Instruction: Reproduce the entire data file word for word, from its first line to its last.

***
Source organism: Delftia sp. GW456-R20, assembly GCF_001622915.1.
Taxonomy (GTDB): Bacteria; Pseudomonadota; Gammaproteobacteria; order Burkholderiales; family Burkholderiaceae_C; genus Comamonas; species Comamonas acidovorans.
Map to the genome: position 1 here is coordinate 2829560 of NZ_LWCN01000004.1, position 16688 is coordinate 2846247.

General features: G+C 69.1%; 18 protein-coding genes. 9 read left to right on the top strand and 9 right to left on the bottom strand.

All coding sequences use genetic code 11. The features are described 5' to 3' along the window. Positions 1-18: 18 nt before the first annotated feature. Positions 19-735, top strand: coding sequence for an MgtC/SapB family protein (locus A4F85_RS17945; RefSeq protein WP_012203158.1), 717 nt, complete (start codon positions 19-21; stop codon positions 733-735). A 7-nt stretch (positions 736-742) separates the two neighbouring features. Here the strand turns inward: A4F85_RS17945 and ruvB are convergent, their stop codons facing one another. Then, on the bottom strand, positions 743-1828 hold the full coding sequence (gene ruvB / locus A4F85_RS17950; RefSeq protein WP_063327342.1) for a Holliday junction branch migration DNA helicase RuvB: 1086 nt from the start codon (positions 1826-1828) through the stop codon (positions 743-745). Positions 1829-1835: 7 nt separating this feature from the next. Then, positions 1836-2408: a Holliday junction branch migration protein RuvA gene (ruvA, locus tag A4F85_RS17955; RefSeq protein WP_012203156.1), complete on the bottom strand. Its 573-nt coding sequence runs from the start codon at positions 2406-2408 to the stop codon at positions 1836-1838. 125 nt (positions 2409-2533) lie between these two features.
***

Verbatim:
Source organism: Delftia sp. GW456-R20, assembly GCF_001622915.1.
Taxonomy (GTDB): Bacteria; Pseudomonadota; Gammaproteobacteria; order Burkholderiales; family Burkholderiaceae_C; genus Comamonas; species Comamonas acidovorans.
Map to the genome: position 1 here is coordinate 2829560 of NZ_LWCN01000004.1, position 16688 is coordinate 2846247.

General features: G+C 69.1%; 18 protein-coding genes. 9 read left to right on the top strand and 9 right to left on the bottom strand.

All coding sequences use genetic code 11. The features are described 5' to 3' along the window. Positions 1-18: 18 nt before the first annotated feature. Positions 19-735, top strand: coding sequence for an MgtC/SapB family protein (locus A4F85_RS17945; RefSeq protein WP_012203158.1), 717 nt, complete (start codon positions 19-21; stop codon positions 733-735). A 7-nt stretch (positions 736-742) separates the two neighbouring features. Here the strand turns inward: A4F85_RS17945 and ruvB are convergent, their stop codons facing one another. Then, on the bottom strand, positions 743-1828 hold the full coding sequence (gene ruvB / locus A4F85_RS17950; RefSeq protein WP_063327342.1) for a Holliday junction branch migration DNA helicase RuvB: 1086 nt from the start codon (positions 1826-1828) through the stop codon (positions 743-745). Positions 1829-1835: 7 nt separating this feature from the next. Then, positions 1836-2408: a Holliday junction branch migration protein RuvA gene (ruvA, locus tag A4F85_RS17955; RefSeq protein WP_012203156.1), complete on the bottom strand. Its 573-nt coding sequence runs from the start codon at positions 2406-2408 to the stop codon at positions 1836-1838. 125 nt (positions 2409-2533) lie between these two features.